As a woman, I always strive to be strong and independent, but to tell you the truth, I can’t imagine suffering from Alopecia without the bond and support of my sisters. There’s nothing stronger than that bond between us, and that’s a fact. Even if we bump heads, and maybe go several months without speaking with one another, we always have each other’s back, no matter what.
In the early stages of Alopecia, the balding quickly became worse. One afternoon, I was brushing my hair before washing it, and with each stroke, my hair slipped away from my head. I was brushing and brushing and brushing, and it was all falling on the bathroom floor. I was devastated, lying on the floor crying while the shower was still running. My family was home, but no one fully knew the pain I was enduring at that moment. I eventually gathered myself together enough to wash what hair was left. Once finished, I began to add my leave-in conditioner and comb it through my hair, but my hair was completely falling out before my eyes. So much hair was dropping to the floor. I was just collecting handfuls of hair in my hands and putting it in the toilet.
Seeing so much of my hair being flushed away into the toilet broke me.
During my pregnancy, I decided to just let my hair be…no more letting it grow to chop it off to only put back in braids or weaves, I was just letting my hair be because it had never looked healthier than it did during that time. And now, just six months later, I am watching my precious locks go down the toilet!
I couldn’t handle it anymore.
As I write this down to share with you all, several months later, I am still tearing up thinking about the agonizing defeat that I had felt. I felt so confused; I felt as if someone put some type of voodoo or hex spell or some sort of evil curse on me to destroy me. I couldn’t understand why this was happening; I had such a happy, and healthy pregnancy, one of the most joyous and loving times in my life, and there I was, suffering and crying in the bathroom.
After a moment of devastation, I took my shower and knew I needed to talk to someone… anyone that would care about what I was feeling. I immediately called my older sister, Shaneen. I was crying and freaking out on the phone with her. She put me on hold, then called my other older sister, Lautice, the “Mama” out of all my siblings.
I sat outside on my balcony steps for a breath of fresh air while I was on the phone with them. They were figuratively talking me off the ledge. We talked for such a long time. They offered me many words of encouragement and support; I truly love them for that.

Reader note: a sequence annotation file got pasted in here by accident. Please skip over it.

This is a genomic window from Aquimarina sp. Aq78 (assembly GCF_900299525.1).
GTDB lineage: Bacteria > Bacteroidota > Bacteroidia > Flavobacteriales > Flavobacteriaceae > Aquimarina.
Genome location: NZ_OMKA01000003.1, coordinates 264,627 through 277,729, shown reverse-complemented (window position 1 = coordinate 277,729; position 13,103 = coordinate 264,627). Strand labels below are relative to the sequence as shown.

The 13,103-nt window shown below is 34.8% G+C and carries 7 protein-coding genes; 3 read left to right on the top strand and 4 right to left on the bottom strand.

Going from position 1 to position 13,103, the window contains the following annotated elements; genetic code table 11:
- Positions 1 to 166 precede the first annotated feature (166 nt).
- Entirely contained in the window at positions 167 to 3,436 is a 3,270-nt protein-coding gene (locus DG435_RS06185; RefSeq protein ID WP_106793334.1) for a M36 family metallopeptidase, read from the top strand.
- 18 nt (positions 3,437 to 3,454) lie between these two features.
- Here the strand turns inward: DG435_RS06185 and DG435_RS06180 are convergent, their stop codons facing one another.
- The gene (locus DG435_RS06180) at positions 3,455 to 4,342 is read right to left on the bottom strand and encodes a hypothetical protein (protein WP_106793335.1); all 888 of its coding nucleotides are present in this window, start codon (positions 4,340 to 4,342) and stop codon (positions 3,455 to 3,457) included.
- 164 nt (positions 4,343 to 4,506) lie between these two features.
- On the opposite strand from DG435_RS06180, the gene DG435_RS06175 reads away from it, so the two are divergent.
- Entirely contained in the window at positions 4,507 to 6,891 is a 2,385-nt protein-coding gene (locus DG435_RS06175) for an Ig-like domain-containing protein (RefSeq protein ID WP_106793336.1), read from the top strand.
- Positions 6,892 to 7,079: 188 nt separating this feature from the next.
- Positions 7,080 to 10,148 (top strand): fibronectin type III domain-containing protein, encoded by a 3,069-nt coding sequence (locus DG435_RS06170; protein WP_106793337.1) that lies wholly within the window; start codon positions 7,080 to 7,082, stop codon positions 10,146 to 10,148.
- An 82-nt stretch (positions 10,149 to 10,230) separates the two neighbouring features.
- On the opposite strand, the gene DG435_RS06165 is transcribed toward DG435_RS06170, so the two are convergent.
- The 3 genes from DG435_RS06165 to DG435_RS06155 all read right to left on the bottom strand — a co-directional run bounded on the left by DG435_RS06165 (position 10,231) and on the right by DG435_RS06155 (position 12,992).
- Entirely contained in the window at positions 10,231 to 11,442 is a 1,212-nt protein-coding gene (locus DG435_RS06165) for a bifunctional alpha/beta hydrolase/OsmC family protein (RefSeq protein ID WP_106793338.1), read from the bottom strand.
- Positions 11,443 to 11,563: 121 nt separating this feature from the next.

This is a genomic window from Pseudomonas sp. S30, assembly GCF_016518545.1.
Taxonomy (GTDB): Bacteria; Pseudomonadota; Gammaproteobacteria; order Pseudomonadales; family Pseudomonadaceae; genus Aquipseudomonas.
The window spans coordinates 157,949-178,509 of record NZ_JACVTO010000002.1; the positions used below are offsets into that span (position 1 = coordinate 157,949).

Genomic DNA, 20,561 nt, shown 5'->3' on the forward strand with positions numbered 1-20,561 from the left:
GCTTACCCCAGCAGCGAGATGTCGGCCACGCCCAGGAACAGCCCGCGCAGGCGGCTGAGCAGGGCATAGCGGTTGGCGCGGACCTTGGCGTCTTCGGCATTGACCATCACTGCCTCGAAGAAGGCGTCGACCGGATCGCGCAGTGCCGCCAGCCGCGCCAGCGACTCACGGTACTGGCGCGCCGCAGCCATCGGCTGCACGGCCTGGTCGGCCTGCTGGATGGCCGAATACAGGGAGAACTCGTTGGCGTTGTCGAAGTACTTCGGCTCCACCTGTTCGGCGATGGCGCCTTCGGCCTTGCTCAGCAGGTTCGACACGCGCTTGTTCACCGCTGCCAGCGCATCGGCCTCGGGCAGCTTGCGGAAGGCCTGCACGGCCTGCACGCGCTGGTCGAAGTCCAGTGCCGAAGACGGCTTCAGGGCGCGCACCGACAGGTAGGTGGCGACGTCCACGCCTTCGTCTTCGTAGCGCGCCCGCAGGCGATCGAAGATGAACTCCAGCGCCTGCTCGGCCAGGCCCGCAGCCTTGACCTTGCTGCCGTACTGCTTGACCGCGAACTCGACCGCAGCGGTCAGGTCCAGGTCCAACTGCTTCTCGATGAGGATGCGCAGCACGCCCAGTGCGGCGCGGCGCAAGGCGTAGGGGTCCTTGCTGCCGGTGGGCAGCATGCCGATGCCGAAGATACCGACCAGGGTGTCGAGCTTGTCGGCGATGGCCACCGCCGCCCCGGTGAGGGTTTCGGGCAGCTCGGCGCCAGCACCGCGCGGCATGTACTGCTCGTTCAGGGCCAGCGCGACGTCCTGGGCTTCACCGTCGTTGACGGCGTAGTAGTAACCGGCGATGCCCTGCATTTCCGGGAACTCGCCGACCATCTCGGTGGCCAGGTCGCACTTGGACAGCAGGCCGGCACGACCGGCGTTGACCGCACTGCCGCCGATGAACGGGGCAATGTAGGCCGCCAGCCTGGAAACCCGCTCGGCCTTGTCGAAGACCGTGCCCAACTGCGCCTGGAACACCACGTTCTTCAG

My sisters suggested that I should just cut my hair at this point, since the longer the hair is, the more it’ll shed. Lautice and Shaneen even offered to cut their hair to show their support.
This is what I mean when I say the bond between my sisters is everything. They didn’t have to stand by me and volunteer to cut their hair. What I was going through, made me really appreciate the hair my sisters were blessed with. I couldn’t allow them to cut their own hair just to show their support, but the fact that they even offered to do that made me really appreciate and love them for being supportive sisters.
By now you must be saying, “Okay, it’s just hair,” but for many of us, hair is what defines us. We can show so much of our personality by styling our hair the way we like. Not only that, we are judged by our hair on so many different levels (but that’s a whole different discussion for another blog, lol).
My hair was truly a part of me, and it was all slipping away. I really, and honestly couldn’t go through that on my own. I am so thankful that I’ve been blessed with such wonderful sisters who supported me in my time of need.
Even after that day in the bathroom, they still support me in any way they can; by sending helpful hair growth guides, hugs, and kisses, or by simply texting me to ask how I’m doing, and I am so appreciative for all of it.
A huge thank you to my sisters – I love you!
truggle with alopecia began after the birth of my daughter. Six months of breastfeeding had wreaked havoc on my body; what started as light shedding quickly turned into full-blown balding. At first, I chalked up the hair loss to post-partum hormones, but such a large volume of hair fell out with each brushstroke that I soon realized that I wasn’t dealing with typical post-baby shedding. Why was this happening to me? Covering up the bald spots became my prime objective but struggling to cover where your tresses have fallen out in clumps, truly sabotages your self-esteem.
We, women, are surely cursed in this current society. We’re supposed to care about our appearance, but also not be defined by it. But when it comes to our hair, there is for sure a lot of significance attached to it. Being forced to hide under wigs took a toll on my self-confidence but I wasn’t going to stay in that brokenness. I wanted to do research on Alopecia to learn if and how to cure it. I know I was never forced to wear wigs, but hair is what makes most women feel like a woman, and I wanted to feel feminine again.